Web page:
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Home Industry News ‘Increase’ on exotic illness risk

‘Increase’ on exotic illness risk

18th March 2008

The risks posed to British livestock by exotic animal illnesses are on the increase, a leading vet has stated.

Dr Iain Anderson, chairman of the independent Review of the 2007 Foot and Mouth Disease Outbreak, made his comments as the findings of his investigation were published.

In addition to his statement that the outbreak last year was avoidable, Dr Anderson made a personal recommendation.

He commented: “In the light of the growing threats from globalisation and climate change, the risks posed by exotic animal disease in the UK are increasing and are set to increase still further.”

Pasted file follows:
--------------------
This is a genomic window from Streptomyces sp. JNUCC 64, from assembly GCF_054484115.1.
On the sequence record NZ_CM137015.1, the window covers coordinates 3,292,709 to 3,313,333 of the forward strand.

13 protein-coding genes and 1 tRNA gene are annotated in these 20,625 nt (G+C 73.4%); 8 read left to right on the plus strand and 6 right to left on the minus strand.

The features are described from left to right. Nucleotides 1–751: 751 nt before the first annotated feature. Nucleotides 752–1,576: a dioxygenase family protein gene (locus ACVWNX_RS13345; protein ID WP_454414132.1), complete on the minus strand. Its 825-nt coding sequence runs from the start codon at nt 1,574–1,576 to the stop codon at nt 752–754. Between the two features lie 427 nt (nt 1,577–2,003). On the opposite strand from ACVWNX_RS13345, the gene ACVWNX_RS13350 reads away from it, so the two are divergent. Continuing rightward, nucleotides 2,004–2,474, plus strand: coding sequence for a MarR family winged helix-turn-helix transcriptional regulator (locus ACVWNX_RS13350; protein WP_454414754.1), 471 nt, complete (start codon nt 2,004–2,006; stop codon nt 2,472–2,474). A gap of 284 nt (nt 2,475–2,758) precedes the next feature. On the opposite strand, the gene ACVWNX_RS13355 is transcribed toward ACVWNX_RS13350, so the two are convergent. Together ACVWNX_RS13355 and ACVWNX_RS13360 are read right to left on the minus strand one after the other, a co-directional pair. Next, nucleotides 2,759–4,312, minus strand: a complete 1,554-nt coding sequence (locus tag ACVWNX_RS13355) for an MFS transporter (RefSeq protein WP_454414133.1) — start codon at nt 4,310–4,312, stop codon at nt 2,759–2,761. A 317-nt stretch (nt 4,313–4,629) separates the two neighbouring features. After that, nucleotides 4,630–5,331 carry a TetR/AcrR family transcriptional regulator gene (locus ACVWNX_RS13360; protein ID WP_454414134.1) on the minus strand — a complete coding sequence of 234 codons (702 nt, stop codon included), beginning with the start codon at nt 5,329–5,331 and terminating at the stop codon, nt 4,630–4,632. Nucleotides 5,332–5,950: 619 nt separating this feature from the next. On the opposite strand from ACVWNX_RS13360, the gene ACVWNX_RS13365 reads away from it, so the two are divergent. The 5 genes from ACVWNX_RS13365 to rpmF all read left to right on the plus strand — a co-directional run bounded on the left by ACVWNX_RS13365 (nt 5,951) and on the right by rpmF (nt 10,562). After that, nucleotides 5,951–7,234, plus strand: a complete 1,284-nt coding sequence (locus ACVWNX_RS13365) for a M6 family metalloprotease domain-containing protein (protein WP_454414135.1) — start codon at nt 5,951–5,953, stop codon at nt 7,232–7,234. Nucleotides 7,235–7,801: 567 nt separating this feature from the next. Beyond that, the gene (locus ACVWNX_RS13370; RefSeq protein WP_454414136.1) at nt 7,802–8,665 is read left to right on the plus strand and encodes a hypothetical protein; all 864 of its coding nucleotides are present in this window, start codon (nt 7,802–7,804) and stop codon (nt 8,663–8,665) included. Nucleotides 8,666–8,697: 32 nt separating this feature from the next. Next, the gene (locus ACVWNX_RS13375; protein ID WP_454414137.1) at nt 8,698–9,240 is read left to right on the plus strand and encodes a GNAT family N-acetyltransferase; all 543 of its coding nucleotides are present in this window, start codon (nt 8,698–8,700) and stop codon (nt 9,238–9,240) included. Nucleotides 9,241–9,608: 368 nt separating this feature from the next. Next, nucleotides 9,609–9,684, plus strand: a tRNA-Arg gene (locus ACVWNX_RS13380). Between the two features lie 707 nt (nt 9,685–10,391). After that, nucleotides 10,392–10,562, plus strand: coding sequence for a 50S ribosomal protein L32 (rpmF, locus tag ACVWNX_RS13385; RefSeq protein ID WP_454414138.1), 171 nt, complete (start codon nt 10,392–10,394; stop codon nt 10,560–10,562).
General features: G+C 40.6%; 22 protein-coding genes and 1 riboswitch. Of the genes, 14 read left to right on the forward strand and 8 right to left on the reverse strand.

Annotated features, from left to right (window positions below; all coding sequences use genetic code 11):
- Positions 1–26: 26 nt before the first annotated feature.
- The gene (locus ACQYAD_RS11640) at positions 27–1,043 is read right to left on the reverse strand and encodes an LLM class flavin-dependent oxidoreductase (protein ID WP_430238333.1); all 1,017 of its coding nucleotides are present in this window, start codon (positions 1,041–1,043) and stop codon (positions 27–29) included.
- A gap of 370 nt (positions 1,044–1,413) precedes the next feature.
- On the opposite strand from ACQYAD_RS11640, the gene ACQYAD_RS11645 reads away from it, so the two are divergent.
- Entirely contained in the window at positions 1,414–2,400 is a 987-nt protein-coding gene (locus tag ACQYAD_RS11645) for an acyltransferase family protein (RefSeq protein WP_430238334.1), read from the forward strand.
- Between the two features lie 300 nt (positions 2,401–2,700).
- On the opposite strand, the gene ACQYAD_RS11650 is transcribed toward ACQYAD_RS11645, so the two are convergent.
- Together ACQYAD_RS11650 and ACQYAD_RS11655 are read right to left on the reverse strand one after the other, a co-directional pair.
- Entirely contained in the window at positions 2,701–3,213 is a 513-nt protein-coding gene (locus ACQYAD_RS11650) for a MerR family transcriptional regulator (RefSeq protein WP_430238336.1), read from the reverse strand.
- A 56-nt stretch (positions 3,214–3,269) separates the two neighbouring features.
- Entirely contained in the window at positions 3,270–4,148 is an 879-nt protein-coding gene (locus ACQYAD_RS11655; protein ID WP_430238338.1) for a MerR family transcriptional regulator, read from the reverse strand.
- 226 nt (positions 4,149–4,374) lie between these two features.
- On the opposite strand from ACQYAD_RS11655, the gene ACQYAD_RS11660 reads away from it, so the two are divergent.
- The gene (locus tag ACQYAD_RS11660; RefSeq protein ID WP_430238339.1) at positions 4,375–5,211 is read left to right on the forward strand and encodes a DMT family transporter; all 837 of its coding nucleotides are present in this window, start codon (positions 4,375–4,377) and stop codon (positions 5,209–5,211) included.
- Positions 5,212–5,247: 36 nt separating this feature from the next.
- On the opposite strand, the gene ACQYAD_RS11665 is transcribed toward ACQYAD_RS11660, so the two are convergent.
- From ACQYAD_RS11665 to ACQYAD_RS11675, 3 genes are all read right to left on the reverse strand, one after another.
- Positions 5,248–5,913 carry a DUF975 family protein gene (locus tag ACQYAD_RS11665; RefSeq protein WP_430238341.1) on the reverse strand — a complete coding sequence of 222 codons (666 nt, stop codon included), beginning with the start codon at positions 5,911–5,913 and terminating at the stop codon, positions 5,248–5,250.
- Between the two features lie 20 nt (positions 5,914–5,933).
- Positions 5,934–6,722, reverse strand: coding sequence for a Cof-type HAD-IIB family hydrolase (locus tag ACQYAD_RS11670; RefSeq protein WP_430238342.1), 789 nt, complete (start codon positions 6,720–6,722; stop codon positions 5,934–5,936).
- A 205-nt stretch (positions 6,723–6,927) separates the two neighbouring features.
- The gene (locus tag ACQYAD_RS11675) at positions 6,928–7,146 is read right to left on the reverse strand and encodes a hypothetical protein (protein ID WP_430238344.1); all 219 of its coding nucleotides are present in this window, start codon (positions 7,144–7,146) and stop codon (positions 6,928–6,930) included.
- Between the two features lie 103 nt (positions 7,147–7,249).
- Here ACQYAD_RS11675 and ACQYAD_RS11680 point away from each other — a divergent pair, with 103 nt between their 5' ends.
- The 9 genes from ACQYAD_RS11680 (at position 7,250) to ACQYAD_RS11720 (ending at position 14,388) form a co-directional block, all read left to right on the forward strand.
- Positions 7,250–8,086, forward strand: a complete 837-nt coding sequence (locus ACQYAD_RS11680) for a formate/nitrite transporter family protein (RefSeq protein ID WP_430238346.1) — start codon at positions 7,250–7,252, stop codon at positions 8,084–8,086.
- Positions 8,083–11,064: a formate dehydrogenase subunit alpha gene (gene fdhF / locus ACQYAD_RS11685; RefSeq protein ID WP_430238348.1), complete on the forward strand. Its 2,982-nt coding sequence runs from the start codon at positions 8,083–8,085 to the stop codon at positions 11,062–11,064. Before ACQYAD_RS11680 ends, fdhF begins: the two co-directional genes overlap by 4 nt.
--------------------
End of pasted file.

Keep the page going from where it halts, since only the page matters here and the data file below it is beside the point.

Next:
The doctor urged that an Independent Advisory Committee on Animal and Emerging Infectious Diseases be created to overcome the various boundaries in place between government departments.

Foot and mouth disease is an infectious complaint which targets cloven-hoofed animals, mainly sheep, cattle and pigs but also goats, camelids and deer.

The Department for Environment, Food and Rural Affairs stated that there have been no further cases of the disease discovered since the eight confirmed animals in August and September last year.

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